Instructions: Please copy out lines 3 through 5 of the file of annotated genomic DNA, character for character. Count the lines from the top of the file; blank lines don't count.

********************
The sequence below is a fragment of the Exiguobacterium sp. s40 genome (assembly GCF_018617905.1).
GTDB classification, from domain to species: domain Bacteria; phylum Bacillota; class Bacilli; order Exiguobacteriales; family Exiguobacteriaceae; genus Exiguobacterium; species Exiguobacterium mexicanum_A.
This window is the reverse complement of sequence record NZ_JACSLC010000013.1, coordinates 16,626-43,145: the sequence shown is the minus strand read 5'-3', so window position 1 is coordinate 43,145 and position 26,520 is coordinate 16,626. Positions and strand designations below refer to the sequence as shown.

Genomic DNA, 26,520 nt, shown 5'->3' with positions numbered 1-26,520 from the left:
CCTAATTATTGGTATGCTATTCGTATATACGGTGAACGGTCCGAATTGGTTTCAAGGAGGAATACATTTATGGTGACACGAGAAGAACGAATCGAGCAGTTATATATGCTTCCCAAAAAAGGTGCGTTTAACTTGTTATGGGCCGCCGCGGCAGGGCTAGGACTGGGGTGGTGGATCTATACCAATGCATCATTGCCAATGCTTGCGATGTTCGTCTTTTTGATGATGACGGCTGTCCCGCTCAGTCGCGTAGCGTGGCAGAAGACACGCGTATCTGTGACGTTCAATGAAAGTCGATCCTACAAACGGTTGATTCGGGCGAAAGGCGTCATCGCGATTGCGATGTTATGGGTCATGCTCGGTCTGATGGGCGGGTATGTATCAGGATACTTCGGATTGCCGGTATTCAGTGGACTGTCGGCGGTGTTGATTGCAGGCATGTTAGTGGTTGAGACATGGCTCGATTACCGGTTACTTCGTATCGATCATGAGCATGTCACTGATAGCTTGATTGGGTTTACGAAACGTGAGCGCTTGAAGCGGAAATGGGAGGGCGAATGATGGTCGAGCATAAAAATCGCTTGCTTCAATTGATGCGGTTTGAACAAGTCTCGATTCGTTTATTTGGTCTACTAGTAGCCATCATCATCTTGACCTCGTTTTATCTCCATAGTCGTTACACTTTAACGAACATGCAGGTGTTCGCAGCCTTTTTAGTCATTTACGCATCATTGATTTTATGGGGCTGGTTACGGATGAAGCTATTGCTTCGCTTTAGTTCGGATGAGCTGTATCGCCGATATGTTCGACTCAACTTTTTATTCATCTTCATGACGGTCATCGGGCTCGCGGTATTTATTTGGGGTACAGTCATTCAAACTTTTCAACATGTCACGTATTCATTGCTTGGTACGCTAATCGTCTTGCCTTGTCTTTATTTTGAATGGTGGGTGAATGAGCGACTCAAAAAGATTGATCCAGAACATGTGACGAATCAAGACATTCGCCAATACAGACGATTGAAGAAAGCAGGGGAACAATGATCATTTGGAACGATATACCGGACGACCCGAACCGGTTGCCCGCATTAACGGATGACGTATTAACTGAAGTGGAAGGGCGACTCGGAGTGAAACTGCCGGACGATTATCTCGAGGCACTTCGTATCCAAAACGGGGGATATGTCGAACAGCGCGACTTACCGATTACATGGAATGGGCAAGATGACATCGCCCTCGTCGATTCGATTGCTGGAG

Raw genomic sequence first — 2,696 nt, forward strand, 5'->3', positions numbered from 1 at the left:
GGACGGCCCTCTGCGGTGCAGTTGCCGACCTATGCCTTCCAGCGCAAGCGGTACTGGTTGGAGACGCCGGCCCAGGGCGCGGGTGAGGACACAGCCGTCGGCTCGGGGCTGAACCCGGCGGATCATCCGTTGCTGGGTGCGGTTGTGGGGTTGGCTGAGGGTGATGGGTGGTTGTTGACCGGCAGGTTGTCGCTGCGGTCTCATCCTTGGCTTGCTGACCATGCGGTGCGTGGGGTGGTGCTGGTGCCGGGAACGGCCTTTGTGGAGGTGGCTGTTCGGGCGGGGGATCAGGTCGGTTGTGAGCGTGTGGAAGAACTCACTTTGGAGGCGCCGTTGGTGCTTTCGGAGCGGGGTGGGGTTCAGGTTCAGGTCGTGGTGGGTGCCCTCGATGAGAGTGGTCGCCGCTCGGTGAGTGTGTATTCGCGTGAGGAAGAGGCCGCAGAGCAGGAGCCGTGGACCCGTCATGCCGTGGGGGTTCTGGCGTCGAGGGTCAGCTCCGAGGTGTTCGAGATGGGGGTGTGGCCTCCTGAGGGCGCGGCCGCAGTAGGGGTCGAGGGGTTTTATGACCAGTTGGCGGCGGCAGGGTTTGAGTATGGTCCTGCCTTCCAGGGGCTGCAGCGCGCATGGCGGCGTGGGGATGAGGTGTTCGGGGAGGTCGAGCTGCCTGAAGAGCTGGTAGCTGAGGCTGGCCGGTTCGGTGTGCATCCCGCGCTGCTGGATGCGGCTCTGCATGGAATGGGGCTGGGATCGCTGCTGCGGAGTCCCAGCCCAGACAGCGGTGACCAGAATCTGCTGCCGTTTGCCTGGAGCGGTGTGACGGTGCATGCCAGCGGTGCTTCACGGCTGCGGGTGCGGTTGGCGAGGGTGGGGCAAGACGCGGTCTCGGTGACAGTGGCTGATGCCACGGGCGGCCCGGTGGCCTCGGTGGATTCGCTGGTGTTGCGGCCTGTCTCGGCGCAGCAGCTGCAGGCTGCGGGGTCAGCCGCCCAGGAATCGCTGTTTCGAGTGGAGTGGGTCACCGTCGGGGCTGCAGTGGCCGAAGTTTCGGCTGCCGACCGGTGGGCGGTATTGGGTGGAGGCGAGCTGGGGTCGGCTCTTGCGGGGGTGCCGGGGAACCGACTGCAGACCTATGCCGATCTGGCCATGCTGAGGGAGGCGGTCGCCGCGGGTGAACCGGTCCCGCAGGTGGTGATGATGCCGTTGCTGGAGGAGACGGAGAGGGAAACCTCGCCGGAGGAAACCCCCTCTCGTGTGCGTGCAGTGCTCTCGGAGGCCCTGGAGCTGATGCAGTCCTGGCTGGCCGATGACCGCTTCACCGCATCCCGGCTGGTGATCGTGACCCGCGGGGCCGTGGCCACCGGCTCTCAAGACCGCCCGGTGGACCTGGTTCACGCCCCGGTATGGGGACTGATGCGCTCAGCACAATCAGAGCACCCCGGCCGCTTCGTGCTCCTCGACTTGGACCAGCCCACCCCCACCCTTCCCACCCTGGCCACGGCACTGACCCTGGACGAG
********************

This window is the reverse complement of sequence record NZ_JACSLC010000013.1, coordinates 16,626-43,145: the sequence shown is the minus strand read 5'-3', so window position 1 is coordinate 43,145 and position 26,520 is coordinate 16,626. Positions and strand designations below refer to the sequence as shown.

Genomic DNA, 26,520 nt, shown 5'->3' with positions numbered 1-26,520 from the left:
CCTAATTATTGGTATGCTATTCGTATATACGGTGAACGGTCCGAATTGGTTTCAAGGAGGAATACATTTATGGTGACACGAGAAGAACGAATCGAGCAGTTATATATGCTTCCCAAAAAAGGTGCGTTTAACTTGTTATGGGCCGCCGCGGCAGGGCTAGGACTGGGGTGGTGGATCTATACCAATGCATCATTGCCAATGCTTGCGATGTTCGTCTTTTTGATGATGACGGCTGTCCCGCTCAGTCGCGTAGCGTGGCAGAAGACACGCGTATCTGTGACGTTCAATGAAAGTCGATCCTACAAACGGTTGATTCGGGCGAAAGGCGTCATCGCGATTGCGATGTTATGGGTCATGCTCGGTCTGATGGGCGGGTATGTATCAGGATACTTCGGATTGCCGGTATTCAGTGGACTGTCGGCGGTGTTGATTGCAGGCATGTTAGTGGTTGAGACATGGCTCGATTACCGGTTACTTCGTATCGATCATGAGCATGTCACTGATAGCTTGATTGGGTTTACGAAACGTGAGCGCTTGAAGCGGAAATGGGAGGGCGAATGATGGTCGAGCATAAAAATCGCTTGCTTCAATTGATGCGGTTTGAACAAGTCTCGATTCGTTTATTTGGTCTACTAGTAGCCATCATCATCTTGACCTCGTTTTATCTCCATAGTCGTTACACTTTAACGAACATGCAGGTGTTCGCAGCCTTTTTAGTCATTTACGCATCATTGATTTTATGGGGCTGGTTACGGATGAAGCTATTGCTTCGCTTTAGTTCGGATGAGCTGTATCGCCGATATGTTCGACTCAACTTTTTATTCATCTTCATGACGGTCATCGGGCTCGCGGTATTTATTTGGGGTACAGTCATTCAAACTTTTCAACATGTCACGTATTCATTGCTTGGTACGCTAATCGTCTTGCCTTGTCTTTATTTTGAATGGTGGGTGAATGAGCGACTCAAAAAGATTGATCCAGAACATGTGACGAATCAAGACATTCGCCAATACAGACGATTGAAGAAAGCAGGGGAACAATGATCATTTGGAACGATATACCGGACGACCCGAACCGGTTGCCCGCATTAACGGATGACGTATTAACTGAAGTGGAAGGGCGACTCGGAGTGAAACTGCCGGACGATTATCTCGAGGCACTTCGTATCCAAAACGGGGGATATGTCGAACAGCGCGACTTACCGATTACATGGAATGGGCAAGATGACATCGCCCTCGTCGATTCGATTGCTGGAG